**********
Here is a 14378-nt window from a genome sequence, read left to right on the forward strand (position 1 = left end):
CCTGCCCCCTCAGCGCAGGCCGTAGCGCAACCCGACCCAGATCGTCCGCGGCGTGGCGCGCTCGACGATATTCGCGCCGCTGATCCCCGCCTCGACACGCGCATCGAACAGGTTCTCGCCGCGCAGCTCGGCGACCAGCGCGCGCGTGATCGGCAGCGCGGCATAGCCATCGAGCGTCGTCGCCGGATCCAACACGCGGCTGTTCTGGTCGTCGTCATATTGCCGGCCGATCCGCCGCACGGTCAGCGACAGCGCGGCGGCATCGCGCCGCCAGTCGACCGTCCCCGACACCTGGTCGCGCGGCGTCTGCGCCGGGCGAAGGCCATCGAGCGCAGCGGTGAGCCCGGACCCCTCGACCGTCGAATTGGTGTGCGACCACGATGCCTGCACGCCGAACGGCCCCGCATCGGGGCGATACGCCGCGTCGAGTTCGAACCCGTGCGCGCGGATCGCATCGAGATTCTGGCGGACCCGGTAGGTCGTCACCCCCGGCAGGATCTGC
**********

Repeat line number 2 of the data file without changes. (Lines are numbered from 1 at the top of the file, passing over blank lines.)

CCTGCCCCCTCAGCGCAGGCCGTAGCGCAACCCGACCCAGATCGTCCGCGGCGTGGCGCGCTCGACGATATTCGCGCCGCTGATCCCCGCCTCGACACGCGCATCGAACAGGTTCTCGCCGCGCAGCTCGGCGACCAGCGCGCGCGTGATCGGCAGCGCGGCATAGCCATCGAGCGTCGTCGCCGGATCCAACACGCGGCTGTTCTGGTCGTCGTCATATTGCCGGCCGATCCGCCGCACGGTCAGCGACAGCGCGGCGGCATCGCGCCGCCAGTCGACCGTCCCCGACACCTGGTCGCGCGGCGTCTGCGCCGGGCGAAGGCCATCGAGCGCAGCGGTGAGCCCGGACCCCTCGACCGTCGAATTGGTGTGCGACCACGATGCCTGCACGCCGAACGGCCCCGCATCGGGGCGATACGCCGCGTCGAGTTCGAACCCGTGCGCGCGGATCGCATCGAGATTCTGGCGGACCCGGTAGGTCGTCACCCCCGGCAGGATCTGC